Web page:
Posted: 04/12/2010

 

The Slammin’ Salmon

(2009)

by Jef Burnham



Now available on DVD and Blu-ray from Anchor Bay Entertainment.


Film Monthly Home
Archives
Wayne Case
Interviews
Steve Anderson
The Rant
Short Takes (Archived)
Small Screen Monthly
Behind the Scenes
New on DVD
The Indies
Horror
Film Noir
Coming Soon
Now Playing
Television
Books on Film
What's Hot at the Movies This Week
Interviews TV

The Slammin’ Salmon is hardly a movie. More like a 98-minute-long episode of a sitcom. You feel throughout as though you’ve missed something, as the premise is thin and the characters are as fleshed out as any character would be if you had just caught a single episode from a sitcom anywhere mid-season. And it never really rights itself. The whole piece is riding on a gimmick and a little plot and a little characterization would have gone a long way.

The story is simply that a rag-tag group of waiters working at The Slammin’ Salmon (run by foul-mouthed, dim-witted boxing champ, “Slammin” Cleon Salmon (Michael Clarke Duncan)) must bring in $20,000 in one night so the Champ can settle a bet with the Yakuza. And if they can’t, they face a pummeling by the Champ. And that’s it really. That’s the WHOLE MOVIE— a paper-thin through line facilitating a series of disparate skits centered around the random, unfunny customers the otherwise funny staff encounter. With an average of one minute of exposition per member of the waitstaff, we have nothing but their comic hijinks to endear them to us along the way. This leaves their relationships to one another vague (even ex-lovers come off like recent acquaintances) and only one character develops in any significant way by the end of the picture, and for what that’s worth, we could hardly care less.

Imagine for a moment if Empire Records had only dealt with the potential loss of the record store and rarely taken us back into the Employee Only areas; or if Dante and Randall in Clerks had been helping customers NON-STOP. Getting such little characterization is fine in a sitcom, where characters are developed slowly over seasons, but in a film, you have an hour and a half to make the audience connect, especially if you want this sort of “one crazy day” plot to work at all. And I never connected.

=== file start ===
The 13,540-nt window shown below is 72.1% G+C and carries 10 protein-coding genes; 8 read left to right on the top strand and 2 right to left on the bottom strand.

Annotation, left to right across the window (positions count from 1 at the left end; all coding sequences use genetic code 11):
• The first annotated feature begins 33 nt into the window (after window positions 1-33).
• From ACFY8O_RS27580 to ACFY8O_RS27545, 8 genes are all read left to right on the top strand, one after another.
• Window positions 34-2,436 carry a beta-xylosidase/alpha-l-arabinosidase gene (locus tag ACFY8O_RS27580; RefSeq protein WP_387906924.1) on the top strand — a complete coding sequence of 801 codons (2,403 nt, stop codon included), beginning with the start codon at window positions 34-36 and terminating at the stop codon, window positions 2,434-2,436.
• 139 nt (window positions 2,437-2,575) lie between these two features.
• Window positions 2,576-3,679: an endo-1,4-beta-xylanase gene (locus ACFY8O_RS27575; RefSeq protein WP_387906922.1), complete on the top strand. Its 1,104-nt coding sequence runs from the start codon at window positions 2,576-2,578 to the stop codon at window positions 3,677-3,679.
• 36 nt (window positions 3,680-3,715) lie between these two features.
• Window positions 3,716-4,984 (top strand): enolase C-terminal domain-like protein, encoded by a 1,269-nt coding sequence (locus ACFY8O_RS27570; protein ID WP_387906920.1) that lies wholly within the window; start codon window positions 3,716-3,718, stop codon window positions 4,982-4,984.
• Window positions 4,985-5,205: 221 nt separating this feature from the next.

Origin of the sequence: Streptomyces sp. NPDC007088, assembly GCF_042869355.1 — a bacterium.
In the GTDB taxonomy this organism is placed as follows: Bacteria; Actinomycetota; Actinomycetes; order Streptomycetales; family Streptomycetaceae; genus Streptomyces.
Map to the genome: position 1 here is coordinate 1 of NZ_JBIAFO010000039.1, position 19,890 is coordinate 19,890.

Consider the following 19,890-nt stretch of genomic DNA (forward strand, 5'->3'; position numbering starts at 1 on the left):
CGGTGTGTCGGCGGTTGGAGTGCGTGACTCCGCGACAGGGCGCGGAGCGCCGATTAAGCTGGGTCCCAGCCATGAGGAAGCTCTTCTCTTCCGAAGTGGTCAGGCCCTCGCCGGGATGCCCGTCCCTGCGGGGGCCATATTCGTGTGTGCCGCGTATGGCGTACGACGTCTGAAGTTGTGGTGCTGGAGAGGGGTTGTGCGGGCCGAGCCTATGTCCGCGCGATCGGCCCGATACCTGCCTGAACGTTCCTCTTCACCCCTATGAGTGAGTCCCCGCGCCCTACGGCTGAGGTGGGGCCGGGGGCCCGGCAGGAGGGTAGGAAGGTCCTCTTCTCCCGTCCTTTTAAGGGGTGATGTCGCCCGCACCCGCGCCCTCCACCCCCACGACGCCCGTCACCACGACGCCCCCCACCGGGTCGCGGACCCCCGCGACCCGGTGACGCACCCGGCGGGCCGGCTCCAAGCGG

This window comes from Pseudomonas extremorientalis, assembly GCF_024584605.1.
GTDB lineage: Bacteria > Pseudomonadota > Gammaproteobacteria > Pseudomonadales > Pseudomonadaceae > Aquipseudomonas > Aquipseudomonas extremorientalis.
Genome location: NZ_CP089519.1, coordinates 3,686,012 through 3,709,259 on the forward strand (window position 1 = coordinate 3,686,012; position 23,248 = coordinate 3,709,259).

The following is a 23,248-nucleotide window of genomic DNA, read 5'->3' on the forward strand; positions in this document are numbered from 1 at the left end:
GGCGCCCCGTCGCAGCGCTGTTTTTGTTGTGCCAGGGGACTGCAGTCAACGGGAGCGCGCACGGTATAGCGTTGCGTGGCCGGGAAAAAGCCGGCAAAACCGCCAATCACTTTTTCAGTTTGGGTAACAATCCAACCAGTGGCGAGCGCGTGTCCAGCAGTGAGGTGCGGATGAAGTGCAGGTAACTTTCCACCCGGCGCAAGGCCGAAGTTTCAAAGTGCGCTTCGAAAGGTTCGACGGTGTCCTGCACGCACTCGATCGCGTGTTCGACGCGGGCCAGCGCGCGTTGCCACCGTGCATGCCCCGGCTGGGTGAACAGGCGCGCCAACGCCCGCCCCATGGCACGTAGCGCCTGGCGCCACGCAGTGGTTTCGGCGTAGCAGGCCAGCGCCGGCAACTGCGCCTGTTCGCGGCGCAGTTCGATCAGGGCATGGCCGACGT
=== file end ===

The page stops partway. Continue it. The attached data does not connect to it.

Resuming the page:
I had relatively high hopes for this film, which was created by Broken Lizard (the creators/stars of Super Troopers) and stars Duncan as well as Cobie Smulders (How I Met Your Mother), Lance Henriksen, Morgan Fairchild, Vivica A. Fox and comedian Jim Gaffigan. And although I did laugh (and quite hard twice, as a matter of fact), it was a paltry number of laughs in comparison to the number of attempted jokes. So unfortunately, I have to say that if you are not a devout Broken Lizard fan, you can probably skip this one.

Special features include two audio commentaries, the theatrical trailer and a featurette in which the Broken Lizard gang discuss their own experiences working in restaurants.

Jef Burnham is a writer and educator living in Chicago, Illinois. While waging war on mankind from a glass booth in the parking lot of a grocery store, Jef managed to earn a degree in Film & Video from Columbia College Chicago, and is now the Editor-in-Chief of FilmMonthly.com.



Got a problem? E-mail us at filmmonthly@gmail.com